The representative number of CFPs 10 and CPPs 18 illustrated in FIG. 1, is exemplary only and the number of units could be many times that shown. Also, in an operating system, multiple CPPs 18 can operate simultaneously within each cell of the PCS system. Where insufficient channels are available from one CFP 10, the CFP 10 can be readily twinned with another CFP (not shown) within that cell to increase the overall channel capacity. Hand off from one CFP 10 to another, as the CPP 18 moves from one cell to another, is well known in the cellular field. To meet the FCC requirements of a coordinatable PCS device, each CFP 10 will only operate when receiving control signals from the CCU 14. As a result, the CFP 1Og is in a disabled state, as it is disconnected at the plug 16 from the CCU 14. This is manifest in the drawing by the absence of a circle representing radio energy radiation, surrounding the CFP 10g.
Of the four Cordless Portable Parts (CPP)s 18, three CPPs 18a, 18b and 18c are active as shown by the radiation lines adjacent to each of them, and transmit and receive signals to and from the CFP 10 within the cell they are currently located. The fourth CPP 18d is shown in an inactive or standby state, as it is not currently within the operating range of one of the active cells. Because the CPPs 18 are also coordinatable PCS devices as required by the FCC, the CPP 18d is unable to initiate any activity that will radiate radio energy, until it receives control signals from one of the CFPs 10.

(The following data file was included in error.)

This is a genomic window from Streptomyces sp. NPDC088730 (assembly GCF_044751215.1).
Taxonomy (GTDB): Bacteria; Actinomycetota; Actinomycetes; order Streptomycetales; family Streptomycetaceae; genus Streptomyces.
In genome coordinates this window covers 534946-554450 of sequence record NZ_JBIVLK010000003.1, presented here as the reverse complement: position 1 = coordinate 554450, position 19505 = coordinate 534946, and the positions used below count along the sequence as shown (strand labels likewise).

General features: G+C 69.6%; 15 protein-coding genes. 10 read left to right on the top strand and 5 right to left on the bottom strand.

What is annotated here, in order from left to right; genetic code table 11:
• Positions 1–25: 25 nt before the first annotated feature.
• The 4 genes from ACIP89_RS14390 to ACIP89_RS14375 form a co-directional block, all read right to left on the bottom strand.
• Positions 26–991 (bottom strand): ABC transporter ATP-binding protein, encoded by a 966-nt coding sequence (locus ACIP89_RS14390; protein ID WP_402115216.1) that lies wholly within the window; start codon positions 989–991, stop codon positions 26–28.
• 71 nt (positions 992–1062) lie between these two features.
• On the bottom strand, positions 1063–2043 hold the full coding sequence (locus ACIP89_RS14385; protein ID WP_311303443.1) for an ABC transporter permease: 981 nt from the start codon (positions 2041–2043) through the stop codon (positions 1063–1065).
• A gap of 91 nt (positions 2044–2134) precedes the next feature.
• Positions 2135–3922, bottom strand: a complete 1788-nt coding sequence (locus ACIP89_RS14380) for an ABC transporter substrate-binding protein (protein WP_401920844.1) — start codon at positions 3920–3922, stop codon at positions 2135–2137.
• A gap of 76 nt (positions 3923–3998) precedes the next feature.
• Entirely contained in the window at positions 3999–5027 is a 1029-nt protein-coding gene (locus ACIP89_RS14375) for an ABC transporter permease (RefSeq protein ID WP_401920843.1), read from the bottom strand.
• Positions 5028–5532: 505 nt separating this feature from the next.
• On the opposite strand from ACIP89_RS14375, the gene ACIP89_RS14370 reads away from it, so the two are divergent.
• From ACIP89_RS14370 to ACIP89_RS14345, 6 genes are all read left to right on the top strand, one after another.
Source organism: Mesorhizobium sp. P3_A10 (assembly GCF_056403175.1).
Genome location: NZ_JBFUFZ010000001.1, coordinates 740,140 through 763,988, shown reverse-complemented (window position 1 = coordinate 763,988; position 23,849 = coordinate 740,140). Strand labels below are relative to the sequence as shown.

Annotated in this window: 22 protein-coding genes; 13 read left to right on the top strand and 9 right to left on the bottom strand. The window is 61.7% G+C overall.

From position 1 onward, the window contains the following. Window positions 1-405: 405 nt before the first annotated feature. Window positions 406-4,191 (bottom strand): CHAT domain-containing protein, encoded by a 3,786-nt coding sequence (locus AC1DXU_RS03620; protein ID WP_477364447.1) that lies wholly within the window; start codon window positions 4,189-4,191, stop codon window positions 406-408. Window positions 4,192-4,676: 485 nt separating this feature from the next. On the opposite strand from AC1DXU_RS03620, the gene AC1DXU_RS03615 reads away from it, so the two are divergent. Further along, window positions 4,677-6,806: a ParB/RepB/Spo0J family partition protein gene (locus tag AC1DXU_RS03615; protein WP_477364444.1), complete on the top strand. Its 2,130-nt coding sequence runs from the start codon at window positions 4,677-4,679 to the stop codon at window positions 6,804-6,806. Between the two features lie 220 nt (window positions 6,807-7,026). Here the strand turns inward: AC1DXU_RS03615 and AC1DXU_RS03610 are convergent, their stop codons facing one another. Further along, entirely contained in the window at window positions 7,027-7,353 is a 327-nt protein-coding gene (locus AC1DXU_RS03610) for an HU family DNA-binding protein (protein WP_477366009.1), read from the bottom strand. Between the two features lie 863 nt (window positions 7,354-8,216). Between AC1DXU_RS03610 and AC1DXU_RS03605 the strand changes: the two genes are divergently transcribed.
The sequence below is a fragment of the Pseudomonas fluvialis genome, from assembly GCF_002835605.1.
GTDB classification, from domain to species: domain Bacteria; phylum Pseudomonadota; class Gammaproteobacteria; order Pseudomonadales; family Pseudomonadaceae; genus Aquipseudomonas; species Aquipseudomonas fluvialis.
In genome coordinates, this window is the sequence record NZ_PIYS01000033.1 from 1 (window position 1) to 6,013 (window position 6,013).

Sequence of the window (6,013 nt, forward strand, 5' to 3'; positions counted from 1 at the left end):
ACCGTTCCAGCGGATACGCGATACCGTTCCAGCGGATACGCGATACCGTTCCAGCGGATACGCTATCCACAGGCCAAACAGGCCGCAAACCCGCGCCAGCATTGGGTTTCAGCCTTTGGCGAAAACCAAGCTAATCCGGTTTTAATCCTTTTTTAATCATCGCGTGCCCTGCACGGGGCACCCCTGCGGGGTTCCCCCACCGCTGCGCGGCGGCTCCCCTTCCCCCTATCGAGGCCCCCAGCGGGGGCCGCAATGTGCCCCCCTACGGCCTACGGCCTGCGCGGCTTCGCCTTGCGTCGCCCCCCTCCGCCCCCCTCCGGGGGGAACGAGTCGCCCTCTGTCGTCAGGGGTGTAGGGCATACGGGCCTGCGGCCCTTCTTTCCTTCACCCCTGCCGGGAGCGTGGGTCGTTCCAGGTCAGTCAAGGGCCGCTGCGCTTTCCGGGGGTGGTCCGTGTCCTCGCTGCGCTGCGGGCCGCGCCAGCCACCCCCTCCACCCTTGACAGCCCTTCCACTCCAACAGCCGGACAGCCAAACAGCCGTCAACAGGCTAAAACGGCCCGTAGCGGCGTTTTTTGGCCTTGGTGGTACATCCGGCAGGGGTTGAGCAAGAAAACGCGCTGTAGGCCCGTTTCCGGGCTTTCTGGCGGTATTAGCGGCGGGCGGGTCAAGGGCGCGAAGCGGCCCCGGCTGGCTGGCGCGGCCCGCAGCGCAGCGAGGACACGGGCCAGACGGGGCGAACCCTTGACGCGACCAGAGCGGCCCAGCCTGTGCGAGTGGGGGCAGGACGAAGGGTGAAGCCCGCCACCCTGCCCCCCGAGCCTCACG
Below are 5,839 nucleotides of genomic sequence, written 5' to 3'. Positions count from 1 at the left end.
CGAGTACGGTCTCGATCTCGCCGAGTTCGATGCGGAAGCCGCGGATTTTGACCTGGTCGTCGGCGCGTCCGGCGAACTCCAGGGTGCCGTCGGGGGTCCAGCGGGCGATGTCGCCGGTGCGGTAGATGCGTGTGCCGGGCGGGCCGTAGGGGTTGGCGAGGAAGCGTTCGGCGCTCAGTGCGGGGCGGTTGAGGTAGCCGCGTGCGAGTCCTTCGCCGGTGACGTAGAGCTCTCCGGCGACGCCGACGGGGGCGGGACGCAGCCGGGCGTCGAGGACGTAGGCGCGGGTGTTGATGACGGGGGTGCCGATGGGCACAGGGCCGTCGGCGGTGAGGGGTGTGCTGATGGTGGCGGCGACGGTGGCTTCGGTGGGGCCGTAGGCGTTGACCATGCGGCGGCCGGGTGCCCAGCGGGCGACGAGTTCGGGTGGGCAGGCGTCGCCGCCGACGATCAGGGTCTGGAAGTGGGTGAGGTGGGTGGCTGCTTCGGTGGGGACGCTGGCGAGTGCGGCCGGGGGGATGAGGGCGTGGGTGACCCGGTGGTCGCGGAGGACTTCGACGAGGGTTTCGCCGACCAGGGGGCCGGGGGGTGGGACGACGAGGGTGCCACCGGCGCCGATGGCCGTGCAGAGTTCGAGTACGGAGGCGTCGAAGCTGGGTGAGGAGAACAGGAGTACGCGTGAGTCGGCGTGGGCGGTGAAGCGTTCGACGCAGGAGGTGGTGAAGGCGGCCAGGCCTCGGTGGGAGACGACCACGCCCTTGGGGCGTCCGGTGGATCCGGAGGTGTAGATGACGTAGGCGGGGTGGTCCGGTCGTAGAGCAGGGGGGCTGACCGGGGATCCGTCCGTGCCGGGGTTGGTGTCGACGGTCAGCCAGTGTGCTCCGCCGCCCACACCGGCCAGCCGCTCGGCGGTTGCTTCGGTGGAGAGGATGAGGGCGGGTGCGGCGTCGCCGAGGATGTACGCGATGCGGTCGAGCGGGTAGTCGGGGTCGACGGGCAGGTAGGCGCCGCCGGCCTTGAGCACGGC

When the PCS system is initially activated, the CCU 14 executes an initialization sequence to establish and record the system configuration. United Kingdom Patent Application Serial Number 9411665.4, entitled "Automatic Determination and Tuning of Pico-Cell Topology for Low-Power Wireless Systems" filed Jun. 10, 1994 and assigned to Applicant, performs such an initialization sequence. Selected test results (i.e. selected vectors) from the recorded system configuration form the basis of the topology verification process. On initial activation, the PCS system is disabled, pending entry of a UTAM assigned activation code or password. After activation, any change in the recorded configuration is indicative of a change in the geographical location of the system and is used to control disablement of the PCS system.